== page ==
Cardiomyocyte excitation-contraction coupling and normal cardiac function are controlled by the coordinated activities of integral membrane proteins, signaling molecules, and structural proteins. We recently demonstrated that human cardiac arrhythmias can arise from mutations to proteins that are important for the proper targeting and retention of ion channels and transporters to specialized cardiac membrane domains. Specifically, mutations to the adaptor protein ankyrin-B have been linked to a variety of cardiac disorders that are collectively referred to as """"""""ankyrin-B syndrome"""""""" and include catecholamine polymorphic ventricular tachycardia, sinus arrhythmia, atrial fibrillation, and delayed conduction/conduction block. The objective of this grant is to examine the molecular basis for the multifaceted capabilities of ankyrin-B in heart. Our recent findings demonstrate that ANK2, which encodes ankyrin-B, is comprised of 53 exons that are alternatively spliced to yield a diverse population of ankyrin-B polypeptides. Similar findings of tissue-specific alternative isoforms for the related ankyrins (-G and -R) provide support for our central hypothesis that the human heart maintains a previously unidentified complement of ankyrin-B isoforms with unique and critical functions for normal cardiac function. In support of this hypothesis, we identified three novel alternative ANK2 splice variants that remove key exons known to encode binding sites for the sodium/calcium exchanger, inositol (1,4,5) triphosphate receptor, and the large structural and resident M-line protein obscurin. Moreover, we demonstrated that the subcellular targeting of an ankyrin-B isoform is regulated by the alternative splicing of an ANK2 exon that encodes an obscurin binding site. We hypothesize that some specific ankyrin isoforms play critical roles in ion channel and transporter targeting to ttie junctions of transverse-tubules and the sarcoplasmic reticulum in myocytes, while other ankyrin isoforms are critical for the proper organization of protein complexes associated with myofibrillar proteins. We propose the following aims:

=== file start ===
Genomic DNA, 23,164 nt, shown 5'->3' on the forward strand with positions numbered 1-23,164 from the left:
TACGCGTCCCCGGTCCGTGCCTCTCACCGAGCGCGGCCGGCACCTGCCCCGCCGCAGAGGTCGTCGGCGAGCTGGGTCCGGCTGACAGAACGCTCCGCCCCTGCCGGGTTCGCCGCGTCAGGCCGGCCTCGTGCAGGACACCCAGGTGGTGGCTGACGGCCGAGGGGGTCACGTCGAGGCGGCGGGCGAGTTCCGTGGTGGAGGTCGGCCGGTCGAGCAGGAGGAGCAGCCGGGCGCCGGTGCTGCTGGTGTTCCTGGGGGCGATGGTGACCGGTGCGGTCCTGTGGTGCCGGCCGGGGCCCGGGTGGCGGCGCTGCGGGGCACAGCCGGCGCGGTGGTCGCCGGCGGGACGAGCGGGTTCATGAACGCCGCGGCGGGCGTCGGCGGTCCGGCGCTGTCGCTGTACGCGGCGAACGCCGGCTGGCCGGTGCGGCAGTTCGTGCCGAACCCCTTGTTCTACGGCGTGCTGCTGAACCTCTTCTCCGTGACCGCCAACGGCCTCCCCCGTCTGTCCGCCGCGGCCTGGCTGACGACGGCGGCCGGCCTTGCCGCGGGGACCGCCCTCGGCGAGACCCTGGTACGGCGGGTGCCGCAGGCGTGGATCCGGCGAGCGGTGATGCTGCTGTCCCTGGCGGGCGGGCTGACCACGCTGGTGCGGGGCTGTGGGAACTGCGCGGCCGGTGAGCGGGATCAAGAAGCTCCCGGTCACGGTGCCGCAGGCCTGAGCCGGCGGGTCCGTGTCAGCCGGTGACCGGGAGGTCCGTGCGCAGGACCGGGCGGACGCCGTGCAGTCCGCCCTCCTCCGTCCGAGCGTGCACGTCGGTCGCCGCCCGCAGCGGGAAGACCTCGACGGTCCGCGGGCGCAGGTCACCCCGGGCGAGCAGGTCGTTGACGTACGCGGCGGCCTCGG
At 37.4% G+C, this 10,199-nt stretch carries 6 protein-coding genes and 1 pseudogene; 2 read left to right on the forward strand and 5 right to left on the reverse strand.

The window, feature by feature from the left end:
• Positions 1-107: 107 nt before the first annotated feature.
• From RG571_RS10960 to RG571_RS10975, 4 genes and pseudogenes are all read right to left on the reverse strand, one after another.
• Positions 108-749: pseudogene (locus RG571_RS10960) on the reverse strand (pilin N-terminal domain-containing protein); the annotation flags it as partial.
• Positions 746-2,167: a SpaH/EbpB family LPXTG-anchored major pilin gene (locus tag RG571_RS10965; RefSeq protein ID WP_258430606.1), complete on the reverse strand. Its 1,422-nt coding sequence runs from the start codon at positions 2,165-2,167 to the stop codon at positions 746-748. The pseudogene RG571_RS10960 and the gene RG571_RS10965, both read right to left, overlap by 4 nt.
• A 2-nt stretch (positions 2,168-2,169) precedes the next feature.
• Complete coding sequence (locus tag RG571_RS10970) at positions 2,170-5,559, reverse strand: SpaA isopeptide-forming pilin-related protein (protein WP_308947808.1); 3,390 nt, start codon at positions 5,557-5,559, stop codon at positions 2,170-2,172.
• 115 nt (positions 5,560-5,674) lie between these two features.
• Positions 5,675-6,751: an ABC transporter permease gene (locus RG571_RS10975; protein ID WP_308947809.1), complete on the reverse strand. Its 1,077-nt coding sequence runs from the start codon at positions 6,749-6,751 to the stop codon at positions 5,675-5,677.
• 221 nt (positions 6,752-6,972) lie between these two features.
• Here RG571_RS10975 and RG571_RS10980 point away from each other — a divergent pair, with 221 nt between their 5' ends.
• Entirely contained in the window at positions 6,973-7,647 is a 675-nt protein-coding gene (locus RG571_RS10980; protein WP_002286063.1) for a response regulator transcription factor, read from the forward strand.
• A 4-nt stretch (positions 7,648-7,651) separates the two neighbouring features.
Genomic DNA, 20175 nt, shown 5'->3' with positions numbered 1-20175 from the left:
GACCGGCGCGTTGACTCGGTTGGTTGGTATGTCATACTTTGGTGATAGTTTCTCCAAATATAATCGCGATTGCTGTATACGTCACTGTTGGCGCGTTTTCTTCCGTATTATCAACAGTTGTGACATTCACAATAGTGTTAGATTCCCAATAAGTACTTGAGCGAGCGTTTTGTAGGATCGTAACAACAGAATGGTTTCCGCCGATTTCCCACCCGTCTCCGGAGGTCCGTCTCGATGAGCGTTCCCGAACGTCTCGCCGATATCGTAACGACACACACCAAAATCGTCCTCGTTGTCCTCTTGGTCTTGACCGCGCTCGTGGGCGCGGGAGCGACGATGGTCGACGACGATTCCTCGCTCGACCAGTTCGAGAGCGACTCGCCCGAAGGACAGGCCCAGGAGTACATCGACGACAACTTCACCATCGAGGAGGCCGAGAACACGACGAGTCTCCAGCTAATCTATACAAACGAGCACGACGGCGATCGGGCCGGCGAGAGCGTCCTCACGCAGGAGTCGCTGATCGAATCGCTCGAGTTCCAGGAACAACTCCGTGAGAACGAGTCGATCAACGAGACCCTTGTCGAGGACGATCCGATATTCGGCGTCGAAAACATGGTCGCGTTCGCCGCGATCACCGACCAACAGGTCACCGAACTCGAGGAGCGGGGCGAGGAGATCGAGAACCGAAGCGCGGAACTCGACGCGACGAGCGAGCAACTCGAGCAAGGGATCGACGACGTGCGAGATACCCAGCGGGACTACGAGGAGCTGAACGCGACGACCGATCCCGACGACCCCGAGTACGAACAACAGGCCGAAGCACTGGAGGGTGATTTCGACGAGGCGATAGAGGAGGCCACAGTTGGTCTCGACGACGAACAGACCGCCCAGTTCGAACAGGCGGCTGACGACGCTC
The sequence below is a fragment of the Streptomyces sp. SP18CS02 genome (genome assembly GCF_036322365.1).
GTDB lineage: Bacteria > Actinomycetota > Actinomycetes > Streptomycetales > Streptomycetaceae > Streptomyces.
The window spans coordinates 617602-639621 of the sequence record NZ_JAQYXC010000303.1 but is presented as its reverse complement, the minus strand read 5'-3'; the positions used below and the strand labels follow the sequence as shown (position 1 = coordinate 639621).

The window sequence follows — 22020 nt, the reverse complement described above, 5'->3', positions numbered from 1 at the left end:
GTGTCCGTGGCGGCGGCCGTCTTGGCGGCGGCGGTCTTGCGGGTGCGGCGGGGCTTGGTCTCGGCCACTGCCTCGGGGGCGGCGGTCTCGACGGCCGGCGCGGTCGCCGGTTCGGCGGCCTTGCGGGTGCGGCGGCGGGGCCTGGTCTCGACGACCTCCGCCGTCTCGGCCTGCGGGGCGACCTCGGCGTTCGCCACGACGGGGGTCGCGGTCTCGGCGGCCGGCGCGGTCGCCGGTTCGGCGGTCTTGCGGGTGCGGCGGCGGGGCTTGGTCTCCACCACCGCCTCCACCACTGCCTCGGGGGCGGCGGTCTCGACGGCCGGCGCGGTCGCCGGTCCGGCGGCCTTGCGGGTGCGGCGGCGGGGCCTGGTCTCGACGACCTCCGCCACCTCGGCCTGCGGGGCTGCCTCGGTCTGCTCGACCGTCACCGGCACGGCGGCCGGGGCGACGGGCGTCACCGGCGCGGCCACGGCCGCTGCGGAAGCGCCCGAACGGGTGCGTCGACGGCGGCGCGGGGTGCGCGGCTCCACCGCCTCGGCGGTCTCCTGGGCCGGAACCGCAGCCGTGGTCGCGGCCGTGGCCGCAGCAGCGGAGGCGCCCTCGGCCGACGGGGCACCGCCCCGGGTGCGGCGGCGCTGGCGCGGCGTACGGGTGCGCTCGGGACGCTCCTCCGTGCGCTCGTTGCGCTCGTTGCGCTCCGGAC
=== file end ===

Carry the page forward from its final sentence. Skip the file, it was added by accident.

Specific Aim 1. Identify and characterize novel ankyrin-B cardiac isoforms.
Specific Aim 2. Define the role of these novel ankyrin-B isoforms for protein targeting, stability, and function in cardiomyocytes.
Cardiac electrical rhythm disturbances are responsible for most of the 400,000 heart disease related deaths each year in the United States. These studies will provide novel mechanistic insight into the regulation of membrane protein targeting and retention to specialized membrane domains that are critical for nomnal excitation-contraction coupling in cardiomyocytes.
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